Donald Trump's Anti-Semitism Envoy Calls For Armed Guards At Every Synagogue and Jewish School Across the U.S.

President Donald Trump's anti-Semitism envoy has called for armed guards to be stationed outside every synagogue, Jewish school and Jewish community center amid rising incidents of anti-Jewish hate crime across the United States.

Elan Carr, who has been appointed by the Trump administration to address issues of anti-Semitism at home and abroad, said the armed guards were necessary as the U.S. contended with a "time of danger."

"Any synagogue, every JCC, should have guards. God willing, may they never be needed, but they should be there," Carr said during an interview Wednesday at the Global Coalition 4 Israel Conference, according to the Jewish Telegraphic Agency.

Carr went on to tell the conference that the president was working to stop anti-Semitism across the world. "The rhetoric of the president couldn't be clearer. Every time the president speaks on this issue, he calls it [anti-Semitism] a vile poison that must be rooted out," Carr said. "If you go after the Jews, we're coming after you," he added.

Chabad of Poway Synagogue
Mourners Troy and Katie McKinney and their son Wynn look over a make-shift memorial across the street from the Chabad of Poway Synagogue on Sunday, April 28, 2019 in Poway, California. SANDY HUFFAKER / AFP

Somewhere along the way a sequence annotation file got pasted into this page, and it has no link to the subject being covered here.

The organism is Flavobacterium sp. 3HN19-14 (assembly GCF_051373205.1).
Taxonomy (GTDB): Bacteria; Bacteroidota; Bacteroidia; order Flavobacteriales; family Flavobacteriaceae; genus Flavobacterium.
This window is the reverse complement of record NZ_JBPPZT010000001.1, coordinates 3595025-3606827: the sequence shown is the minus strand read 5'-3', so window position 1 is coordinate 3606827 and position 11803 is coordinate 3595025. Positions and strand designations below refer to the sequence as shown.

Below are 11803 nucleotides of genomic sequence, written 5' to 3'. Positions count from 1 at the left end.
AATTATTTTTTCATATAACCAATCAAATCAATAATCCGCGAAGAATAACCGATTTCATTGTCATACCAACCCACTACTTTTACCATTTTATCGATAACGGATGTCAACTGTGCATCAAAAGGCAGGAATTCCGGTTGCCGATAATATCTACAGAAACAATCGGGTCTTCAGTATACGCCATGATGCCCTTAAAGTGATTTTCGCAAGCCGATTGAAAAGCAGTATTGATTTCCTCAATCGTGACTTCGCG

The anti-Semitism envoy, a former Los Angeles prosecutor and a veteran of the Iraq war, also called on both sides of the political divide to join in the pushback against anti-Semitism. "All decent people—Jewish and not Jewish—need to do it together. I don't care what ideological clothing it wears, Jew hatred is Jew hatred, we need to fight it and oppose it and that's got to be the message," Carr said.

Despite the Trump administration's tough talk on anti-Semitism, the Anti-Defamation League reports that anti-Semitism has reached historic highs in the United States. In 2018 the group reported 1,879 recorded attacks against the Jewish community.

Recent polling has shown some 60 percent of American Jews say President Donald Trump "bears at least some responsibility" for the synagogue shootings in Pittsburgh, Pennsylvania, and Poway, California, a new poll has shown.

The poll, carried out by Democratic pollster Stan Greenberg, sampled 1,000 Jewish voters across the country between May 6-12. It also showed 73 percent of Jewish Americans felt less secure than they did two years ago.

Following on from this, as the rise of white nationalism becomes a growing concern, 71 percent of those polled said they disapproved of the way the president was handling anti-Semitism. Some 38 percent have concerns that President Trump is "encouraging violent ultra-right extremists."

Amid the rise in anti-Semitic incidents, the October 2018 synagogue slayings in Pittsburg in which 11 worshipers were killed and seven injured, and April's shooting at Poway synagogue in California where one individual was killed and three others were injured, were flash points of violence directed against Jews.